Writing From Another Point of View

I have been taking a memoir writing class for the last four weeks. Each week we get an assignment and then share it at the next class. The assignments are prompts but a little more personal. I guess that is because we are telling our story. Two weeks ago we were to write about a turning point in our life. The first part of the assignment was to list ten turning points in our life. That in itself was a challenge. We were not to write about big things like getting married or landing the first job. We were to focus on things that were deeper; the day you got your first period, the day you found out your father was cheating on your mother or the day you decided to quit your job. The prompt was, “It was a time when….”

I’m a dutiful student so I made my list and thought hard about turning points. The one that glared at me was the turning point that led me to write. It was a time when seemingly little things would make me very sad. It was a time when I realized I needed counseling for my depression or whatever it was that triggered the tears. I kept a journal during that time to capture some insight into the problem. The therapy helped me and as a side benefit set my muse free to express feelings in poetry and other creative endeavors. If you are a writer and reading this you might have had that experience.

When doing the class assignment I found that there was still a charge on the long ago stuff that had made me sad. I knew I had to write more. The teacher must have known this because the class assignment for the next week was to write the same story from the third person. So instead of saying, “when I was a sad …” you would write as the observer, “when she was sad….” We were not allowed to just take the first assignment and change the pronoun. It was to be written from another point of view. I found this very challenging and it took several days. A strange thing happened when I wrote from the third person. I found that all my adult wisdom was available to me. The old emotion was transformed. What a blessing to have the two perspectives.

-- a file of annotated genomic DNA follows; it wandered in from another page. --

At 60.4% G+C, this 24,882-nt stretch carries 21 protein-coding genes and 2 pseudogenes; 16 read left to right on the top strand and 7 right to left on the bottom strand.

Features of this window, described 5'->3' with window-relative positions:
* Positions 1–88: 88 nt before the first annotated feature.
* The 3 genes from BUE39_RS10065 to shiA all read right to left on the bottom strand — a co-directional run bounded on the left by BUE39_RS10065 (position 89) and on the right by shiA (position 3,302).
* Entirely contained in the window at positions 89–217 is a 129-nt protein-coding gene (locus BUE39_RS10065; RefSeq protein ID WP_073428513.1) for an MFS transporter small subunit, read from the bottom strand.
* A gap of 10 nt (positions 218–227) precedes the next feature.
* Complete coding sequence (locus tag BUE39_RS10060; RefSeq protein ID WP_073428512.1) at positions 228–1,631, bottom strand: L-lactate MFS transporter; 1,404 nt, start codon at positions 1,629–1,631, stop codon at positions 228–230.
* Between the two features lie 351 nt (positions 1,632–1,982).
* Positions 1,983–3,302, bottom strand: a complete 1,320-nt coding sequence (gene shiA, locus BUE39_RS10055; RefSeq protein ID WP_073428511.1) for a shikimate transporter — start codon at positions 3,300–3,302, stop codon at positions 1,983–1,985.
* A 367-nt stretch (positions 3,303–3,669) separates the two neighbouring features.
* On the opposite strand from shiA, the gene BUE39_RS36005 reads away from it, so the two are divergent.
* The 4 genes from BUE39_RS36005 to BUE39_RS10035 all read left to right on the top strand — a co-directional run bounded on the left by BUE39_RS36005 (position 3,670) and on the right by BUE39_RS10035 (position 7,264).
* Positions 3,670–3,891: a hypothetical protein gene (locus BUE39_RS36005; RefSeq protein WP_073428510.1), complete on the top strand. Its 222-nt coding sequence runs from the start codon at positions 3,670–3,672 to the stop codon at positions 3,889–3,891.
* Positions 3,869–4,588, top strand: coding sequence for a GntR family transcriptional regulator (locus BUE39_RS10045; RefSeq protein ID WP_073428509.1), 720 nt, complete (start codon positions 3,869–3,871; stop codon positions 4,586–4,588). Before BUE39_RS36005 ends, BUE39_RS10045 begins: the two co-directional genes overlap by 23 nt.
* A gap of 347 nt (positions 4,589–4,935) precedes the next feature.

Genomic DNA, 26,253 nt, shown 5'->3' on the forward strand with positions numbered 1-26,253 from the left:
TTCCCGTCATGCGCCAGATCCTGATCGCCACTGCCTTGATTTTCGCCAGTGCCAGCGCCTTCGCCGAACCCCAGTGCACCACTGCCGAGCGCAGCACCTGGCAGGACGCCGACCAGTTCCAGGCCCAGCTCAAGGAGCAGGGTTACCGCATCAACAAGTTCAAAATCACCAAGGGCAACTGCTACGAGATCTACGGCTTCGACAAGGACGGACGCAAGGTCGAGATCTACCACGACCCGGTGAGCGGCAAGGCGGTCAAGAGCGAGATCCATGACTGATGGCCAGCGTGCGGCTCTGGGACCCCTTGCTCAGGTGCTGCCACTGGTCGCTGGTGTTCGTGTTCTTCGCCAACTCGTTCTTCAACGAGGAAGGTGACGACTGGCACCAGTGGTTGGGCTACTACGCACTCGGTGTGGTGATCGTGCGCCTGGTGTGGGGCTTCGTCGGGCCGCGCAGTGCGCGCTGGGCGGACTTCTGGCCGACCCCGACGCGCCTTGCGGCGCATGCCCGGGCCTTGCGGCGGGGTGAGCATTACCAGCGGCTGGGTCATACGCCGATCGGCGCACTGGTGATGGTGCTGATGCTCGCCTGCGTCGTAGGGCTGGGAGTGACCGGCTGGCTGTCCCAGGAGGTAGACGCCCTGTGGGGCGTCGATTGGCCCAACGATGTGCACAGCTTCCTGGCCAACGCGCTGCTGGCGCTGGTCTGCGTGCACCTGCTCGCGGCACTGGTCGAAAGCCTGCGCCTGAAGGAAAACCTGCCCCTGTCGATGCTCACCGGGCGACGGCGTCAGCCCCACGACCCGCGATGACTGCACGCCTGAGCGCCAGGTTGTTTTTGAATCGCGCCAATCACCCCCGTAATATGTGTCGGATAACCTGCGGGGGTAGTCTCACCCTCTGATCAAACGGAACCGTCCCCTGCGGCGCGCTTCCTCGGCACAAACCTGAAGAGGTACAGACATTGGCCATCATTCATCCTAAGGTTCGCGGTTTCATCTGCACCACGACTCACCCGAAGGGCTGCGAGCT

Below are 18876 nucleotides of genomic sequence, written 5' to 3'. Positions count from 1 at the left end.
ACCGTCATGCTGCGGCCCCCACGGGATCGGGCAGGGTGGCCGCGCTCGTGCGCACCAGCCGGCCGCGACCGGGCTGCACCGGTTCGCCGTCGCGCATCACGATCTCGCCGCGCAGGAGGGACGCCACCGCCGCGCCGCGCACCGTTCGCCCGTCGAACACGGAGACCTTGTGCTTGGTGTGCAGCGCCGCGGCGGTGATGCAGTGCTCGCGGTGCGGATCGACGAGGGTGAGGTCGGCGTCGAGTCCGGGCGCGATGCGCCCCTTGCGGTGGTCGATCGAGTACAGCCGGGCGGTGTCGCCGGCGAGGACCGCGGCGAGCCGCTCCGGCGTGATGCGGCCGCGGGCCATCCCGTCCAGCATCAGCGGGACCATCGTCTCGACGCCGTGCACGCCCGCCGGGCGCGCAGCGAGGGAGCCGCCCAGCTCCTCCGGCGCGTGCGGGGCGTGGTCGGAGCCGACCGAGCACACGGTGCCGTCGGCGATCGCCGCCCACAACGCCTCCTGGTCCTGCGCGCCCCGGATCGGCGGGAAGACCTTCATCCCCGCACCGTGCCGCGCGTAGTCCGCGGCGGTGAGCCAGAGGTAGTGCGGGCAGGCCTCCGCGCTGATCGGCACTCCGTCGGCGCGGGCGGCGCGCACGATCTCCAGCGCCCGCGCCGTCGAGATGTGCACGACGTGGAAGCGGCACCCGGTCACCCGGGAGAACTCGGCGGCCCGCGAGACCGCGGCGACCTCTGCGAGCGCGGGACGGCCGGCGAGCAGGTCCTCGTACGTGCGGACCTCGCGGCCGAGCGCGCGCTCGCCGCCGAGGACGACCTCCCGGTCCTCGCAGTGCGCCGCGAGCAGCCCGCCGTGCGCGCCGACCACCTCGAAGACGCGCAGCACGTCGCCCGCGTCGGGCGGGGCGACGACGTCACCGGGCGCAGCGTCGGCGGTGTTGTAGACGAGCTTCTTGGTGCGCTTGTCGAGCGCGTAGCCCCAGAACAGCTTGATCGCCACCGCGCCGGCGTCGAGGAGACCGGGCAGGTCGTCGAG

I’m sharing this because I can see how this would make characters in a story more dynamic or just enlighten you about your own story. My writing teacher suggests this as a way to open things up when you are stuck in writing a piece of your story. This week the assignment is to write the same story from the point of view of others in the scene. I can hardly wait to see what unfolds but maybe I already know because it is my story.

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3 thoughts on “Writing From Another Point of View

  1. This is a beautiful story, Kay. It’s amazing how a shift in Point of View can transform a piece of writing and be healing for the memoir writer. Once the wind stops distracting me from writing, I will try it with one of my poems, see what it does for that. i’ll let you all know. Thanks, Kay.

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  2. Thank you, Kay. I recently attended the Military Writers Society of America conference where one of the members shared that he had been trying to write his story for NINE years, and it wasn’t until he took this same step that he was able to breakthrough. He eventually turnred around and re-wrote the book from his own point of view, but said he would not have reached that point had it not been for this technique. I hope to try it at some point.

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